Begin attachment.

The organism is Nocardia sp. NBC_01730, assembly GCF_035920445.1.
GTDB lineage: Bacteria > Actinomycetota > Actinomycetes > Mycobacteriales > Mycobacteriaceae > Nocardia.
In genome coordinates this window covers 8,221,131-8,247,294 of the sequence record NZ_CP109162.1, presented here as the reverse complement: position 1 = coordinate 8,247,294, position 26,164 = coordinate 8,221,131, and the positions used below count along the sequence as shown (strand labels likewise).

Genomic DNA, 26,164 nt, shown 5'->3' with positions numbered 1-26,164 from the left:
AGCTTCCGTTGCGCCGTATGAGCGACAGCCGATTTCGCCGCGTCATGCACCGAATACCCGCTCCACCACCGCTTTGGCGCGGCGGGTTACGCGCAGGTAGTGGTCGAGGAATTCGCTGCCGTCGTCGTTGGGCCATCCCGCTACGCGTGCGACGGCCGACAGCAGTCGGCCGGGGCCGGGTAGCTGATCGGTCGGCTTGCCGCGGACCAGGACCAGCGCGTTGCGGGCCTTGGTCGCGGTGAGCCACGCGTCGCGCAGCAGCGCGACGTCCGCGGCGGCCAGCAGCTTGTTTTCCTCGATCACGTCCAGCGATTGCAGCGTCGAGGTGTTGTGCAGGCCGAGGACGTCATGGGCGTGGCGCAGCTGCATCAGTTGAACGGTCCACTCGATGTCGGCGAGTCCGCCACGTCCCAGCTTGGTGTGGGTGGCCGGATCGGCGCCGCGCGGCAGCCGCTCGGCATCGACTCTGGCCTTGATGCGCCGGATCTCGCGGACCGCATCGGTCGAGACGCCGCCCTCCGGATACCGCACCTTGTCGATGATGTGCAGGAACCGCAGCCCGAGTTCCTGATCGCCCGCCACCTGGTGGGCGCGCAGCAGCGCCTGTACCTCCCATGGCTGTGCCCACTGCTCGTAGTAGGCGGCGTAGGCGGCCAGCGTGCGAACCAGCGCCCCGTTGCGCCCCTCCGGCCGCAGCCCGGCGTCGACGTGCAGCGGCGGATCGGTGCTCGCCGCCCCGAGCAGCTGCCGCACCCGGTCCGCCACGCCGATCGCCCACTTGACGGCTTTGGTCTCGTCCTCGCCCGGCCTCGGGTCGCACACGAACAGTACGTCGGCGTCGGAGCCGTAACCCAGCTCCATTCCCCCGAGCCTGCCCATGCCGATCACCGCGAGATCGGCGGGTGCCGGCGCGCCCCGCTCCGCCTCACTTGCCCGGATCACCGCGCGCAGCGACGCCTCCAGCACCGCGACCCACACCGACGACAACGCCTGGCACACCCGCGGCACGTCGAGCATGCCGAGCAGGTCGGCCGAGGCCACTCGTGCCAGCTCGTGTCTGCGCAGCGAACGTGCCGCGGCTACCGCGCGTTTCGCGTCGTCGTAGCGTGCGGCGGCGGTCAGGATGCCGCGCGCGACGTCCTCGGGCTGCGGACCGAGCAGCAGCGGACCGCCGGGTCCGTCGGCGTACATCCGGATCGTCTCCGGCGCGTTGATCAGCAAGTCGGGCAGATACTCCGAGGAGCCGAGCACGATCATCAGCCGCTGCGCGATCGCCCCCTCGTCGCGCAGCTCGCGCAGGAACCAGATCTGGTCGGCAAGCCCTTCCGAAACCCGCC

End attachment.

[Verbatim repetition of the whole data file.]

The organism is Nocardia sp. NBC_01730, assembly GCF_035920445.1.
GTDB lineage: Bacteria > Actinomycetota > Actinomycetes > Mycobacteriales > Mycobacteriaceae > Nocardia.
In genome coordinates this window covers 8,221,131-8,247,294 of the sequence record NZ_CP109162.1, presented here as the reverse complement: position 1 = coordinate 8,247,294, position 26,164 = coordinate 8,221,131, and the positions used below count along the sequence as shown (strand labels likewise).

Genomic DNA, 26,164 nt, shown 5'->3' with positions numbered 1-26,164 from the left:
AGCTTCCGTTGCGCCGTATGAGCGACAGCCGATTTCGCCGCGTCATGCACCGAATACCCGCTCCACCACCGCTTTGGCGCGGCGGGTTACGCGCAGGTAGTGGTCGAGGAATTCGCTGCCGTCGTCGTTGGGCCATCCCGCTACGCGTGCGACGGCCGACAGCAGTCGGCCGGGGCCGGGTAGCTGATCGGTCGGCTTGCCGCGGACCAGGACCAGCGCGTTGCGGGCCTTGGTCGCGGTGAGCCACGCGTCGCGCAGCAGCGCGACGTCCGCGGCGGCCAGCAGCTTGTTTTCCTCGATCACGTCCAGCGATTGCAGCGTCGAGGTGTTGTGCAGGCCGAGGACGTCATGGGCGTGGCGCAGCTGCATCAGTTGAACGGTCCACTCGATGTCGGCGAGTCCGCCACGTCCCAGCTTGGTGTGGGTGGCCGGATCGGCGCCGCGCGGCAGCCGCTCGGCATCGACTCTGGCCTTGATGCGCCGGATCTCGCGGACCGCATCGGTCGAGACGCCGCCCTCCGGATACCGCACCTTGTCGATGATGTGCAGGAACCGCAGCCCGAGTTCCTGATCGCCCGCCACCTGGTGGGCGCGCAGCAGCGCCTGTACCTCCCATGGCTGTGCCCACTGCTCGTAGTAGGCGGCGTAGGCGGCCAGCGTGCGAACCAGCGCCCCGTTGCGCCCCTCCGGCCGCAGCCCGGCGTCGACGTGCAGCGGCGGATCGGTGCTCGCCGCCCCGAGCAGCTGCCGCACCCGGTCCGCCACGCCGATCGCCCACTTGACGGCTTTGGTCTCGTCCTCGCCCGGCCTCGGGTCGCACACGAACAGTACGTCGGCGTCGGAGCCGTAACCCAGCTCCATTCCCCCGAGCCTGCCCATGCCGATCACCGCGAGATCGGCGGGTGCCGGCGCGCCCCGCTCCGCCTCACTTGCCCGGATCACCGCGCGCAGCGACGCCTCCAGCACCGCGACCCACACCGACGACAACGCCTGGCACACCCGCGGCACGTCGAGCATGCCGAGCAGGTCGGCCGAGGCCACTCGTGCCAGCTCGTGTCTGCGCAGCGAACGTGCCGCGGCTACCGCGCGTTTCGCGTCGTCGTAGCGTGCGGCGGCGGTCAGGATGCCGCGCGCGACGTCCTCGGGCTGCGGACCGAGCAGCAGCGGACCGCCGGGTCCGTCGGCGTACATCCGGATCGTCTCCGGCGCGTTGATCAGCAAGTCGGGCAGATACTCCGAGGAGCCGAGCACGATCATCAGCCGCTGCGCGATCGCCCCCTCGTCGCGCAGCTCGCGCAGGAACCAGATCTGGTCGGCAAGCCCTTCCGAAACCCGCC